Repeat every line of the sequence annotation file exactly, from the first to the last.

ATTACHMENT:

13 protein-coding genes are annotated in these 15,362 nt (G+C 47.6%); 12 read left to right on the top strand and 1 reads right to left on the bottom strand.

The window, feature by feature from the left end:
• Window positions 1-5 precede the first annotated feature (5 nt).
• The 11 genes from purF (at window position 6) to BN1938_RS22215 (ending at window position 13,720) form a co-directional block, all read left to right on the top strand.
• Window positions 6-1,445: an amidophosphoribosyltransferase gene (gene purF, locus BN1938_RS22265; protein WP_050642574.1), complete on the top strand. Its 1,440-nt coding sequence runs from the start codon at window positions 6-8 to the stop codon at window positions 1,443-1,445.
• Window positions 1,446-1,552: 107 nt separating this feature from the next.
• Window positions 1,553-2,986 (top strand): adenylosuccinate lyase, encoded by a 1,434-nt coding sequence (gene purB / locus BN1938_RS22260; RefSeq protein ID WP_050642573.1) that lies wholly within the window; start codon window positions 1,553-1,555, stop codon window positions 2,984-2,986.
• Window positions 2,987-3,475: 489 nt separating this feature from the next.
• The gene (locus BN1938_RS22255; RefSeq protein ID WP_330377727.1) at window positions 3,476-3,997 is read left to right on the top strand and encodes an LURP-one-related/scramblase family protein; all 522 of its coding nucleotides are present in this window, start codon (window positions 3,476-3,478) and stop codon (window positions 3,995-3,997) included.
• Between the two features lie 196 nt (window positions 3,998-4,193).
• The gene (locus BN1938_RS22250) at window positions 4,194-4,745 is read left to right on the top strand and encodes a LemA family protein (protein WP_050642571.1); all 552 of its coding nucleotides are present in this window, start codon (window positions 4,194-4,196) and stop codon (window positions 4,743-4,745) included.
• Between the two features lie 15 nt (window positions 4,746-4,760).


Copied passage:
13 protein-coding genes are annotated in these 15,362 nt (G+C 47.6%); 12 read left to right on the top strand and 1 reads right to left on the bottom strand.

The window, feature by feature from the left end:
• Window positions 1-5 precede the first annotated feature (5 nt).
• The 11 genes from purF (at window position 6) to BN1938_RS22215 (ending at window position 13,720) form a co-directional block, all read left to right on the top strand.
• Window positions 6-1,445: an amidophosphoribosyltransferase gene (gene purF, locus BN1938_RS22265; protein WP_050642574.1), complete on the top strand. Its 1,440-nt coding sequence runs from the start codon at window positions 6-8 to the stop codon at window positions 1,443-1,445.
• Window positions 1,446-1,552: 107 nt separating this feature from the next.
• Window positions 1,553-2,986 (top strand): adenylosuccinate lyase, encoded by a 1,434-nt coding sequence (gene purB / locus BN1938_RS22260; RefSeq protein ID WP_050642573.1) that lies wholly within the window; start codon window positions 1,553-1,555, stop codon window positions 2,984-2,986.
• Window positions 2,987-3,475: 489 nt separating this feature from the next.
• The gene (locus BN1938_RS22255; RefSeq protein ID WP_330377727.1) at window positions 3,476-3,997 is read left to right on the top strand and encodes an LURP-one-related/scramblase family protein; all 522 of its coding nucleotides are present in this window, start codon (window positions 3,476-3,478) and stop codon (window positions 3,995-3,997) included.
• Between the two features lie 196 nt (window positions 3,998-4,193).
• The gene (locus BN1938_RS22250) at window positions 4,194-4,745 is read left to right on the top strand and encodes a LemA family protein (protein WP_050642571.1); all 552 of its coding nucleotides are present in this window, start codon (window positions 4,194-4,196) and stop codon (window positions 4,743-4,745) included.
• Between the two features lie 15 nt (window positions 4,746-4,760).